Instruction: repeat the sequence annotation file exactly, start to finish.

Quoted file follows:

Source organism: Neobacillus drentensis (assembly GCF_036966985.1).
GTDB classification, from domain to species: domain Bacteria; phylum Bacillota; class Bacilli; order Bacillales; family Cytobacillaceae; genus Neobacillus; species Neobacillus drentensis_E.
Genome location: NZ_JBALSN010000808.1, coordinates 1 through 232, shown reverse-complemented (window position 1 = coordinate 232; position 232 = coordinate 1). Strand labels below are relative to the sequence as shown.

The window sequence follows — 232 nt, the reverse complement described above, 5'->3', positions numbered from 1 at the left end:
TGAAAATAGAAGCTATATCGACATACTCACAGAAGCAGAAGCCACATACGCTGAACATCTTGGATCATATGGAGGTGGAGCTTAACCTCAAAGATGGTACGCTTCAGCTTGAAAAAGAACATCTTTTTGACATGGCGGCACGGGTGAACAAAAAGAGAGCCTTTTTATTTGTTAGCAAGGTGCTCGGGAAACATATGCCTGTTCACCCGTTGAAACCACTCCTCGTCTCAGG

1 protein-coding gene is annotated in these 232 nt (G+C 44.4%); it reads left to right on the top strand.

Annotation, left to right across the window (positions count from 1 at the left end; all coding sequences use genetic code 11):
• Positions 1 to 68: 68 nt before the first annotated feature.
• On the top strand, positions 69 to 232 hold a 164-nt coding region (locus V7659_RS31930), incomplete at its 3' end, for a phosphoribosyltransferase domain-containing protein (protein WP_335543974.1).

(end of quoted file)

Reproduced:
Source organism: Neobacillus drentensis (assembly GCF_036966985.1).
GTDB classification, from domain to species: domain Bacteria; phylum Bacillota; class Bacilli; order Bacillales; family Cytobacillaceae; genus Neobacillus; species Neobacillus drentensis_E.
Genome location: NZ_JBALSN010000808.1, coordinates 1 through 232, shown reverse-complemented (window position 1 = coordinate 232; position 232 = coordinate 1). Strand labels below are relative to the sequence as shown.

The window sequence follows — 232 nt, the reverse complement described above, 5'->3', positions numbered from 1 at the left end:
TGAAAATAGAAGCTATATCGACATACTCACAGAAGCAGAAGCCACATACGCTGAACATCTTGGATCATATGGAGGTGGAGCTTAACCTCAAAGATGGTACGCTTCAGCTTGAAAAAGAACATCTTTTTGACATGGCGGCACGGGTGAACAAAAAGAGAGCCTTTTTATTTGTTAGCAAGGTGCTCGGGAAACATATGCCTGTTCACCCGTTGAAACCACTCCTCGTCTCAGG

1 protein-coding gene is annotated in these 232 nt (G+C 44.4%); it reads left to right on the top strand.

Annotation, left to right across the window (positions count from 1 at the left end; all coding sequences use genetic code 11):
• Positions 1 to 68: 68 nt before the first annotated feature.
• On the top strand, positions 69 to 232 hold a 164-nt coding region (locus V7659_RS31930), incomplete at its 3' end, for a phosphoribosyltransferase domain-containing protein (protein WP_335543974.1).